The road is real curving mountain road now and now we start to descend into the Val Pusteria – Pustertall and the small town of Sesto Pusteria – Sext in Pustertall. Pine forests, small rivers which in Canadian terms would be babbling brooks cascading over the rocks, small waterfalls, all crystal clear.
The sun is shining with a perfect blue summer sky and we stop to admire all the different summits – Croda Rossa di Sesto, Cima 11, Crode dei Toni- Cima 12. The summits also have a number that at one time would indicate the time of day so if around noon the sun was over a particular summit it would be summit number 12.
I mention that a nice spot for lunch might be by one of those brooks. And sure enough we luck into a small spot by the side of the road (lucky because there are very few spots where you can actually pull off this narrow road and park the car) and by a brook because I want to be by the water. It is not only a crystal clear babbling brook, but there are a nice number of colorful flowers along side the water.
We are travelling through what feels like an alpine story book. Flower bedecked houses, onion domed churches on hilltops, villages on hilltops, green pastures, lots of stacks of wood. Even the woodpiles have flower baskets. One woodpile was even covered by a beautiful rose bush.
It is the time of the season to cut the hay. One field is dotted with small wooden houses where the hayfrom these alpine meadows has been traditionally stored.
The summer has been cool and rainy and the meadows and ski runs are a perfect shade of summer green. Dark green pine trees, summer green meadows, grayish mountain peaks against a perfect blue summer sky with snow white clouds.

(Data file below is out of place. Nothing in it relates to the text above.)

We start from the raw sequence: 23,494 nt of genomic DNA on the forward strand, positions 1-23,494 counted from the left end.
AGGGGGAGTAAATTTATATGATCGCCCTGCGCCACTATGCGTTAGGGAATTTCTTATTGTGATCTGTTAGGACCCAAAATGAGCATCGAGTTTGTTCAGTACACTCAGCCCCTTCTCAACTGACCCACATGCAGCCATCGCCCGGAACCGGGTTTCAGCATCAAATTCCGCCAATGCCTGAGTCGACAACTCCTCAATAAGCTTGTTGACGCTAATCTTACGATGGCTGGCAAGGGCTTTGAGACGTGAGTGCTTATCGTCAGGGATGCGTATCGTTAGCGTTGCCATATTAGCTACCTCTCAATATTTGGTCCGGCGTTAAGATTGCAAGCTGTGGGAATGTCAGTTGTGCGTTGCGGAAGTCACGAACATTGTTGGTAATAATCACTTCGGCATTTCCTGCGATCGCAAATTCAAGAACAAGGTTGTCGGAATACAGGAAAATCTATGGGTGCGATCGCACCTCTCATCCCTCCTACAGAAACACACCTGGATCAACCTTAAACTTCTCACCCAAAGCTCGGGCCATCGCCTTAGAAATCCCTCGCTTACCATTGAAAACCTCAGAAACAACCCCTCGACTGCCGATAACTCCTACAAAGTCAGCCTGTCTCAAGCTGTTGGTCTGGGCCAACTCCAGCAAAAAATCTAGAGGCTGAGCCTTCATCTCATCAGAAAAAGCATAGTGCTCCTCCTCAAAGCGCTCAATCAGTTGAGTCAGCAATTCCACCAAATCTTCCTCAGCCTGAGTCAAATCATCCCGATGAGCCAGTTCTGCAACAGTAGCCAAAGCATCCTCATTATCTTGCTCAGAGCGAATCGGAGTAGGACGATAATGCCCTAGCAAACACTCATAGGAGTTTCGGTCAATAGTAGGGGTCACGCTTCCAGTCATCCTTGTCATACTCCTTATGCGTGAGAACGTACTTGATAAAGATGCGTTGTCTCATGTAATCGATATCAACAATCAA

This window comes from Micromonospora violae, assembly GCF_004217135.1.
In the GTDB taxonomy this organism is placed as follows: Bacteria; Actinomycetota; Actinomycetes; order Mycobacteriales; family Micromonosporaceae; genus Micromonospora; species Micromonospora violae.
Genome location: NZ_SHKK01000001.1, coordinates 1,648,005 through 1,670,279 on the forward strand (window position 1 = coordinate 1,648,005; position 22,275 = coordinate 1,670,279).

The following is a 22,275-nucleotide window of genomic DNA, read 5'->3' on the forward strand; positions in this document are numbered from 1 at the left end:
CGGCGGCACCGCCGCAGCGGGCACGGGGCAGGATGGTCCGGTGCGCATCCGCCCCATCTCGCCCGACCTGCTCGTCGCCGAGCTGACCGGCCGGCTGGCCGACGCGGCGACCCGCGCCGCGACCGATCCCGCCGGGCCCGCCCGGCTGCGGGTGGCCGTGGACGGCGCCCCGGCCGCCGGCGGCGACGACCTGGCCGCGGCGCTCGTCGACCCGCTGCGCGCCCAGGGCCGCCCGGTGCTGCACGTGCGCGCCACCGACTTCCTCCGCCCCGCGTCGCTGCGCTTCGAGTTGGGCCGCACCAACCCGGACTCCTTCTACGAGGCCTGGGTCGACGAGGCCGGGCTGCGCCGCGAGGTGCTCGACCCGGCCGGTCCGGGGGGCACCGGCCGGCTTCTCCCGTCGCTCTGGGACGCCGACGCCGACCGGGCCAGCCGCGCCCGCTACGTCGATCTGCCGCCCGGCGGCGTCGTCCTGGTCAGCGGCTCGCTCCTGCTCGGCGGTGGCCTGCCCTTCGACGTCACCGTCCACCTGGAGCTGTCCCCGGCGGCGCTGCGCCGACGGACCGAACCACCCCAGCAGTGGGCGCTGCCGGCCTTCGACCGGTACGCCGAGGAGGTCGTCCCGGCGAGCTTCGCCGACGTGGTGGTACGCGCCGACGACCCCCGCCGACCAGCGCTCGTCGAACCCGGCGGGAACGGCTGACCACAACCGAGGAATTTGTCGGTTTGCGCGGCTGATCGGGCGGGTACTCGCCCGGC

These winding roads are a motorcyclists heavan – lots of motorcycles taking the curves almost parallel to the road. For some reason at least two dozen or so Porsche cabriolets whiz by us on the other side of the road.
We deviate towards Cortina d’Ampezzo and pass by Carbonin and Misurina Lake. Green blue waters, paddle boats to rent – idyllic.
We pass high above Cortina almost nestled (conca) in it’s encircling mountains: Le Tofane, Pomagagnon, Cristallo, Faloria. The mountains are now so close you can almost touch them as we pass under La Tofane di Rozes to arrive at the Falzarego Pass and then the Valparola Pass – Ju de Valparola (in the Ladin language) to enter the Val Badia. Ladin is said to have its roots in a Celtic language from Roman times and is still spoken and used in signage in this area of Dolomite Alps.
We pass the towns of San Cassiano –St. Kassian-San Ciascian, La Villa –Stern- La Ila, to reach Corvara – Kurfar and the Pensione La Scalira. La Scalira is the wooden structure used to put hay for the cows. All this in a green valley sitting under the signature M.te Sassongher!
The pictures attached all have Google maps references and location names for those who can figure out how to find this information!
All this information of course has only been possible thanks to the expertise of the capogita!